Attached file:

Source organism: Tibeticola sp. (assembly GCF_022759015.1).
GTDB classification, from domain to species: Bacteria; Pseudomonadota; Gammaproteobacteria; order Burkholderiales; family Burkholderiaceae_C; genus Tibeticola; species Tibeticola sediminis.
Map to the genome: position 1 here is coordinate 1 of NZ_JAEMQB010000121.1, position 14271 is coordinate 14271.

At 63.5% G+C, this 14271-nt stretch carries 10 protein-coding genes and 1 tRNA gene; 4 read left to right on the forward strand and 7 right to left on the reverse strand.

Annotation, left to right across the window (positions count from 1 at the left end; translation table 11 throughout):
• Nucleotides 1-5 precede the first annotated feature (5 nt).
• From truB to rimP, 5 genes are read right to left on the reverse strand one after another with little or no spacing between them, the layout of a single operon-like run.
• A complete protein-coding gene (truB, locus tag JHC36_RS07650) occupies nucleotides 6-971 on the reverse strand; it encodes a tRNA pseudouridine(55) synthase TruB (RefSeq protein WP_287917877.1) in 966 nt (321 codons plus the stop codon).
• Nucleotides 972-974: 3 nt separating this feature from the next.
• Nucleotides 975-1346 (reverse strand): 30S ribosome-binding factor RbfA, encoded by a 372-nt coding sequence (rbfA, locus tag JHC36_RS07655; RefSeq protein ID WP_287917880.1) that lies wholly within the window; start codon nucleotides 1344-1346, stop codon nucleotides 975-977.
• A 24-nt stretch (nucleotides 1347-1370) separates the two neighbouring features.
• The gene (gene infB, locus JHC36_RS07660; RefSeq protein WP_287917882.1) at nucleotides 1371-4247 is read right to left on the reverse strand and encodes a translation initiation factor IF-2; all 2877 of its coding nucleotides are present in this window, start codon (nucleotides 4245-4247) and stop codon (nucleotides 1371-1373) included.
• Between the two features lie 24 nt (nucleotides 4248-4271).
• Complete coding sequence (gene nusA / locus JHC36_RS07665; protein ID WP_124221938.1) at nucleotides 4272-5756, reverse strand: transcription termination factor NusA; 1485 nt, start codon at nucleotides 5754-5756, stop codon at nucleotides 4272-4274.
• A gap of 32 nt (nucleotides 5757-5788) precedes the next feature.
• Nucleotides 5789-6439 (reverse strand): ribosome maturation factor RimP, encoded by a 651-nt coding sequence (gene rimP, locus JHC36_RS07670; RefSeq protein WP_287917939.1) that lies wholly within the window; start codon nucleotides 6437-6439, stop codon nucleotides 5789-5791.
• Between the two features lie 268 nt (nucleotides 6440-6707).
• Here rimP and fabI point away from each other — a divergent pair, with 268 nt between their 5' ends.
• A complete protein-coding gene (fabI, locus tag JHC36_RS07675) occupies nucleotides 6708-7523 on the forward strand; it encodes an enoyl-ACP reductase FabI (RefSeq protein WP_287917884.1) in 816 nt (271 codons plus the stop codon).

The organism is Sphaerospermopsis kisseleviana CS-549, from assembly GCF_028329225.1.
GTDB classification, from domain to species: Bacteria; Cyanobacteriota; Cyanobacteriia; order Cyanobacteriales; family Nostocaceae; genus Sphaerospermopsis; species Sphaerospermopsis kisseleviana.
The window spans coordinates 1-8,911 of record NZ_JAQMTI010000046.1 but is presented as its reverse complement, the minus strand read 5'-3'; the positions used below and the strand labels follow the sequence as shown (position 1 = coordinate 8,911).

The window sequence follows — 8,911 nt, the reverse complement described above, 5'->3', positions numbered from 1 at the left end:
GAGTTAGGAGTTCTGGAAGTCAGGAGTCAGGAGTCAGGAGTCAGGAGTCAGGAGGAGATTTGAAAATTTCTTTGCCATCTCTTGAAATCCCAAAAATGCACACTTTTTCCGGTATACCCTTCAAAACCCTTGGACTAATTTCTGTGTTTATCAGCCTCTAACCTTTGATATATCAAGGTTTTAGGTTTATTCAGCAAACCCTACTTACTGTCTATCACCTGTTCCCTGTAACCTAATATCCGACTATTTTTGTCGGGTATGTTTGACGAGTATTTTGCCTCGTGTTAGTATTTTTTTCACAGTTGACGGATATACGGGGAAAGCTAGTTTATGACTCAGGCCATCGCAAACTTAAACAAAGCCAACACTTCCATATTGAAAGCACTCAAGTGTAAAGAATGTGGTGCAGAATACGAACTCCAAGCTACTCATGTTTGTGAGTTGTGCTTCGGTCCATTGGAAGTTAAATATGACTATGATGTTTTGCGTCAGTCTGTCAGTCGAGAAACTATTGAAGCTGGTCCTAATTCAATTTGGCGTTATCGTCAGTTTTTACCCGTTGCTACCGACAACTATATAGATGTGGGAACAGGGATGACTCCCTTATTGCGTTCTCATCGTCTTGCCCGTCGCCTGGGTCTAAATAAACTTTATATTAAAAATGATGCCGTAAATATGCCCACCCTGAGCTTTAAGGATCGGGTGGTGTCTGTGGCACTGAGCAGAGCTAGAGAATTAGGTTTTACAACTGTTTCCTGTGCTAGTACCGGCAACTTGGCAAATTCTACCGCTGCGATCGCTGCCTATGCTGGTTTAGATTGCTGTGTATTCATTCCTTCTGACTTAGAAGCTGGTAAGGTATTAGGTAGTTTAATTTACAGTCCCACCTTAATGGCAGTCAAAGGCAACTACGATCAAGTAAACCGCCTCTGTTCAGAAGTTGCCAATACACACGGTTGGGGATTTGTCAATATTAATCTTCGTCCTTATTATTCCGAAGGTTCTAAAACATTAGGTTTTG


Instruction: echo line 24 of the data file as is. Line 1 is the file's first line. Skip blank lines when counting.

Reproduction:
GAGTTAGGAGTTCTGGAAGTCAGGAGTCAGGAGTCAGGAGTCAGGAGTCAGGAGGAGATTTGAAAATTTCTTTGCCATCTCTTGAAATCCCAAAAATGCACACTTTTTCCGGTATACCCTTCAAAACCCTTGGACTAATTTCTGTGTTTATCAGCCTCTAACCTTTGATATATCAAGGTTTTAGGTTTATTCAGCAAACCCTACTTACTGTCTATCACCTGTTCCCTGTAACCTAATATCCGACTATTTTTGTCGGGTATGTTTGACGAGTATTTTGCCTCGTGTTAGTATTTTTTTCACAGTTGACGGATATACGGGGAAAGCTAGTTTATGACTCAGGCCATCGCAAACTTAAACAAAGCCAACACTTCCATATTGAAAGCACTCAAGTGTAAAGAATGTGGTGCAGAATACGAACTCCAAGCTACTCATGTTTGTGAGTTGTGCTTCGGTCCATTGGAAGTTAAATATGACTATGATGTTTTGCGTCAGTCTGTCAGTCGAGAAACTATTGAAGCTGGTCCTAATTCAATTTGGCGTTATCGTCAGTTTTTACCCGTTGCTACCGACAACTATATAGATGTGGGAACAGGGATGACTCCCTTATTGCGTTCTCATCGTCTTGCCCGTCGCCTGGGTCTAAATAAACTTTATATTAAAAATGATGCCGTAAATATGCCCACCCTGAGCTTTAAGGATCGGGTGGTGTCTGTGGCACTGAGCAGAGCTAGAGAATTAGGTTTTACAACTGTTTCCTGTGCTAGTACCGGCAACTTGGCAAATTCTACCGCTGCGATCGCTGCCTATGCTGGTTTAGATTGCTGTGTATTCATTCCTTCTGACTTAGAAGCTGGTAAGGTATTAGGTAGTTTAATTTACAGTCCCACCTTAATGGCAGTCAAAGGCAACTACGATCAAGTAAACCGCCTCTGTTCAGAAGTTGCCAATACACACGGTTGGGGATTTGTCAATATTAATCTTCGTCCTTATTATTCCGAAGGTTCTAAAACATTAGGTTTTG